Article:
Barriers to implementing energy efficiency projects in public sector fall into three categories: awareness, budgeting, and contracting. To raise awareness of the importance of energy efficiency in public agencies Super ESCOs may dedicate a portion of their budget to marketing campaigns. Once interest is piqued, public agencies will scrutinise budgets and may find little capital reserved for ‘optional’ energy efficiency improvements. Super ESCOs meet this budgeting barrier by providing incentives or financing tailored for the public sector. Once financing is secure, public agencies may confront lack of procurement regulations or understanding of energy performance contracting with private sector ESCOs. Super ESCOs anticipate this inexperience and provide standard contracts that are customisable for public agency requirements.
Barriers to implementing energy efficiency projects in the private sector fall into three categories: awareness, standardisation, and financial. To raise awareness in the private sector the Super ESCOs may conduct a marketing campaign, aggregate case studies, or finance exemplary projects to provide success stories. Super ESCOs encourage new ESCOs to enter the market, creating competition that leads to better and more standardised practices. Standardising project development and formalising measurement and verification practices are a couple examples of the technical assistance Super ESCOs can provide. Once project management is standardised, Super ESCOs are in a position to provide capital, credit enhancement guarantees, risk management products or leverage funds from financial institutions.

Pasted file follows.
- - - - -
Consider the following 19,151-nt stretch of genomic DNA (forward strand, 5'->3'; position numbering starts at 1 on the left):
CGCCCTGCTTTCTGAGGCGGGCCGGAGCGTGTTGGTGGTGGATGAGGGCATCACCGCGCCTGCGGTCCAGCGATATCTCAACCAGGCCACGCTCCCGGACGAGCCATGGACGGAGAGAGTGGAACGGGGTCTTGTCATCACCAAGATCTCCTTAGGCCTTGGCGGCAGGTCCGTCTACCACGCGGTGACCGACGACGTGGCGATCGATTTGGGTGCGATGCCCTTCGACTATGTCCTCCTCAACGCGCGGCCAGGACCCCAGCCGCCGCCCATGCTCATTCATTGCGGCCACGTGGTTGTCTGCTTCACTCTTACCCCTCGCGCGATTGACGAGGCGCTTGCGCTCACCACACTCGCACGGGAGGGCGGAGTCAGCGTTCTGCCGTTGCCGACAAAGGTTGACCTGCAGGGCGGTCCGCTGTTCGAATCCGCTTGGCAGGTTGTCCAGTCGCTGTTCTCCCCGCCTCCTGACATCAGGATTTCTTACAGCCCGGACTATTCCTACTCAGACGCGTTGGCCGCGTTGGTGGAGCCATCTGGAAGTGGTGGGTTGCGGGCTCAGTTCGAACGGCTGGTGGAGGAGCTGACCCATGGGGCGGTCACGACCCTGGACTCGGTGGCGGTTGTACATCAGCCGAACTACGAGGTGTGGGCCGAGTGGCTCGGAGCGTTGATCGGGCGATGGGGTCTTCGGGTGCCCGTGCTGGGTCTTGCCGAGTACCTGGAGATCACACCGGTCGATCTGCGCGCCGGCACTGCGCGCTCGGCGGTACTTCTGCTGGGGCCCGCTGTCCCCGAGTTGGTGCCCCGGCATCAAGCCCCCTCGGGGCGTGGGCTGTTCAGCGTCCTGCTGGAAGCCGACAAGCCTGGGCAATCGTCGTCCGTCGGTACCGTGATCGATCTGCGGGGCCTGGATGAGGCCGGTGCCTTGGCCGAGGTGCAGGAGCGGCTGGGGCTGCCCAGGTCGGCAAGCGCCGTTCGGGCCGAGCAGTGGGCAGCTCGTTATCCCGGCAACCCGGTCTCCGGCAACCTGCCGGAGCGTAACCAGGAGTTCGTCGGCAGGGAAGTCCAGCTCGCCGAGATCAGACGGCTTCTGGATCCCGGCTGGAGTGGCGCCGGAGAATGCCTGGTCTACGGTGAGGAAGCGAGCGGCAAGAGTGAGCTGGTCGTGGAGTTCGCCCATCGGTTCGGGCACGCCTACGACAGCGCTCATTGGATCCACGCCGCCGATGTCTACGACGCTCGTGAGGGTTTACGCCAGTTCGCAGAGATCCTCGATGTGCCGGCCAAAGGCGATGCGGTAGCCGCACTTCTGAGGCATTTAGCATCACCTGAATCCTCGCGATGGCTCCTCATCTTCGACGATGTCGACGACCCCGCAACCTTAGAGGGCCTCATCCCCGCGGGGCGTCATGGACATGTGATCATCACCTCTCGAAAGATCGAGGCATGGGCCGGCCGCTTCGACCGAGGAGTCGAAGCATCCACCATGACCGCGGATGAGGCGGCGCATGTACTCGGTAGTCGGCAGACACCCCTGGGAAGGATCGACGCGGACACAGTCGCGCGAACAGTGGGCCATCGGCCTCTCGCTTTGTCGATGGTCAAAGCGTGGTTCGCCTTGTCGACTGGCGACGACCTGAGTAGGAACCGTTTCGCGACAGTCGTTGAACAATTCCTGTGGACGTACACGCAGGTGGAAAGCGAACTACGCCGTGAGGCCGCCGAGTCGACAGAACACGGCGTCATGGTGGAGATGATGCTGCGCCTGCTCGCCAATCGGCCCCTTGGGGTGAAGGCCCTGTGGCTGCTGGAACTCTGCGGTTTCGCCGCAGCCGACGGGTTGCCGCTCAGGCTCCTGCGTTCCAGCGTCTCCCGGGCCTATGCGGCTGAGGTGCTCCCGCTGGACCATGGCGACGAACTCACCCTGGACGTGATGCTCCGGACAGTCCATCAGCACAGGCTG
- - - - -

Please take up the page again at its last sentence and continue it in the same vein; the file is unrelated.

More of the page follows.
Digitalisation within the energy sector will drive energy efficiency improvements through increased use of building controls, automation and analytics, which will ultimately lead to greater reliability in energy savings estimates through more streamlined measurement and verification protocols.
For example, the deployment of smart meters in the buildings sector, increased penetration of active energy management systems in industry, and advancements in remote monitoring platforms should aid ESCO market development in the future.